“We offer training for locals,” says Zhou. “We give some free passes to locals, but they often prefer to work.”
According to Liu, that’s because: “Ski culture is something that was introduced to Chongli. It’s not original.”
To see a part of Chongli’s past that predates its snow sports, Liu recommends something unusual: A Catholic cathedral.
Chongli's cathedral displays the town's long history of Catholicism
“There’s a Catholic history of this town – it’s been around for 300 years,” she says.
Today, Chongli boasts a sizable Catholic minority – left over from missionary visits that occurred centuries ago. In the 18th century, the town, then known as Xiwanzi, was a hub for Catholicism in Northern China, according to Xinhua.
Xiwanzi was designated as a diocese in 1946, and outlawed shortly thereafter, when the People’s Republic was founded.
“That church is rebuilt,” says Liu. “The original one got burned down during the Cultural Revolution.”
Catholicism is no longer banned by the Chinese government, but the Diocese of Xiwanzi is. Priests in the unrecognized diocese refused to officially register as members of the Patriotic Association – thus rendering their practice illegal. Several priests have been arrested in Hebei in recent years, according to CNN.
Liu, meanwhile, is not Catholic. She just thinks history is important.
“The Great Wall was built here during the Ming dynasty, and Chongli also has this religious culture,” she says. “The local government isn’t showing the full character of Chongli.”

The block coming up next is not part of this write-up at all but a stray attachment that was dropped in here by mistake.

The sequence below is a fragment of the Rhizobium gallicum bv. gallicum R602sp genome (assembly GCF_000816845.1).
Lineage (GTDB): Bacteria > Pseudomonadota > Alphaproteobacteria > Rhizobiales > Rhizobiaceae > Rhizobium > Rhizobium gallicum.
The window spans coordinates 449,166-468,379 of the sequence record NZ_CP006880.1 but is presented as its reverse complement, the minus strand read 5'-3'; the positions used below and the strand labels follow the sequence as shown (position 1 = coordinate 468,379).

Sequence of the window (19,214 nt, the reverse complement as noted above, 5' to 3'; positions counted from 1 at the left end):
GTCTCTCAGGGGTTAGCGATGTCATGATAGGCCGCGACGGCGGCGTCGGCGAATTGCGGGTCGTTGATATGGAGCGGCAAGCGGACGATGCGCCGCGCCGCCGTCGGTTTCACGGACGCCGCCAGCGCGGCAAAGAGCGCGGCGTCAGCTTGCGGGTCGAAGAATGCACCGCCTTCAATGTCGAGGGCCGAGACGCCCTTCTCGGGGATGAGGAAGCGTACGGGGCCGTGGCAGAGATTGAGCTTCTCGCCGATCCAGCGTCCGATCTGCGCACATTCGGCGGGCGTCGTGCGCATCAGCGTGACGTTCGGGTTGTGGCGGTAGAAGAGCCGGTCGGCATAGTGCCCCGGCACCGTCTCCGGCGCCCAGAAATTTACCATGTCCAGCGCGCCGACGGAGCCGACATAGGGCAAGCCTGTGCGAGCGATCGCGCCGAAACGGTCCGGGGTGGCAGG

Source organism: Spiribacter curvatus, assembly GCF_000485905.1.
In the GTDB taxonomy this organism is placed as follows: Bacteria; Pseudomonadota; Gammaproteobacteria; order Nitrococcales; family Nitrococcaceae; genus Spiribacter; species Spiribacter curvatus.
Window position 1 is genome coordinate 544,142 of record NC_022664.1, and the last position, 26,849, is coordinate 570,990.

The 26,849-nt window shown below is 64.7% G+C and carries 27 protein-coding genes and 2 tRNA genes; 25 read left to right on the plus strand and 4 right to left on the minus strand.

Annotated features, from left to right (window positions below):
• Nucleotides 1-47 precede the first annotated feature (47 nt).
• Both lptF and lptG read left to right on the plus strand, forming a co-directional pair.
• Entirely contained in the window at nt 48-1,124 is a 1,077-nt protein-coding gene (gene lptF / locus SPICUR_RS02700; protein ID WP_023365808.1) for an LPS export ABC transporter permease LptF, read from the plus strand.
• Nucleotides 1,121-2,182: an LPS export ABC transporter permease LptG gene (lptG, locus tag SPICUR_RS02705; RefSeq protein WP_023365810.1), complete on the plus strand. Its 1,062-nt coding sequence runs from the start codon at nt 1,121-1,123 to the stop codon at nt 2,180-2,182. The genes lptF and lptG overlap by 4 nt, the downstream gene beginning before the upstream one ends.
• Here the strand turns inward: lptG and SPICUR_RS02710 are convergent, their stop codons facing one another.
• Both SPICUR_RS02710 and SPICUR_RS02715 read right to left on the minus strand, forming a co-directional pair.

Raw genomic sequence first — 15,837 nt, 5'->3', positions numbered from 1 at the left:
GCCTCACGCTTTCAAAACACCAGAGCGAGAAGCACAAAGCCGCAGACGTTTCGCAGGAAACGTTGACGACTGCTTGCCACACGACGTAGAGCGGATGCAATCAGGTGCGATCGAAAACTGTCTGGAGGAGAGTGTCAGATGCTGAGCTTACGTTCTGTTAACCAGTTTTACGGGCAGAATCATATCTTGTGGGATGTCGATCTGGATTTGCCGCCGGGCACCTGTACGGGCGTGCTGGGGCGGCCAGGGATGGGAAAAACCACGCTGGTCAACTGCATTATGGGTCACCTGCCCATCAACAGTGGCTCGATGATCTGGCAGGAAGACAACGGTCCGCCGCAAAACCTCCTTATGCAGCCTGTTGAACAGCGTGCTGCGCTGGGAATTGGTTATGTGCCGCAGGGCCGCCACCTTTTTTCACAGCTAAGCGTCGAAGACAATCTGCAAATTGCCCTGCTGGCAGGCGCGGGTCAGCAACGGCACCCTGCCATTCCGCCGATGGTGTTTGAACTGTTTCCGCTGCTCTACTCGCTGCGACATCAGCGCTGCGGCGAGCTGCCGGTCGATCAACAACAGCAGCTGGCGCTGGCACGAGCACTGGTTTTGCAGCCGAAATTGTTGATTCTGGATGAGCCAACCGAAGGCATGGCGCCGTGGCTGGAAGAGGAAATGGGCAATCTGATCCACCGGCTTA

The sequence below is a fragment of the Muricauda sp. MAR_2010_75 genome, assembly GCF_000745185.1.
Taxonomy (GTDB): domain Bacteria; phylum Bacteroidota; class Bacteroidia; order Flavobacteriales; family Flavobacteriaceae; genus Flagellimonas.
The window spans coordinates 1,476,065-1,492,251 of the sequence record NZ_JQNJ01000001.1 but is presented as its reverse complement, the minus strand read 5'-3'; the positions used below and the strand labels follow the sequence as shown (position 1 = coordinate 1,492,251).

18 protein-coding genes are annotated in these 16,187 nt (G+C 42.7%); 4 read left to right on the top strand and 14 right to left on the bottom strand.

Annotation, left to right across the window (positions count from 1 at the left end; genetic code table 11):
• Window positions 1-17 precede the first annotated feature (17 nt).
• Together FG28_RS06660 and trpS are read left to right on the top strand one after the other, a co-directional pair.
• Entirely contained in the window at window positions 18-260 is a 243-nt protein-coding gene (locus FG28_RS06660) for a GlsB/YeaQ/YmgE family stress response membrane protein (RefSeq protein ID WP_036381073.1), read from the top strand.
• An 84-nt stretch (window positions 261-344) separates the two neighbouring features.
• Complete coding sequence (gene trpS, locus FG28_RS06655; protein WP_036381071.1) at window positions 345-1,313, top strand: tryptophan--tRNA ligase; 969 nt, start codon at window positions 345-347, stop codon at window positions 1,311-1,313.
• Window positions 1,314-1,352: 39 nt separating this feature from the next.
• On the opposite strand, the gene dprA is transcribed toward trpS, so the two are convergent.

Chongli's Ice and Show Museum stands downtown Chongli
Skiing may not be from Hebei, but many claim that it is from China. The world’s oldest documented skiing culture can be found in Xinjiang, where cave paintings in a remote town show ancient dwellers sliding down hillsides on fur-coated planks of wood.
“You know, we say skiing started in China,” says Benny Wu, chief strategy officer of Vanke Group’s ski resort devision. “But this is not that kind of skiing. This ski culture comes from Europe.”
Wu is one of the world’s foremost experts on China’s ski industry. He began working in Chongli in 2008 (“During that period, ski resorts were very poor,” he says), and later joined Wanda Group to develop a European-style ski town, complete with two golf courses, in Jilin province, home to what is arguably China's finest skiing terrain. “I had Olympic thoughts for there,” he says, smiling. “But now the Olympics are coming to Beijing.”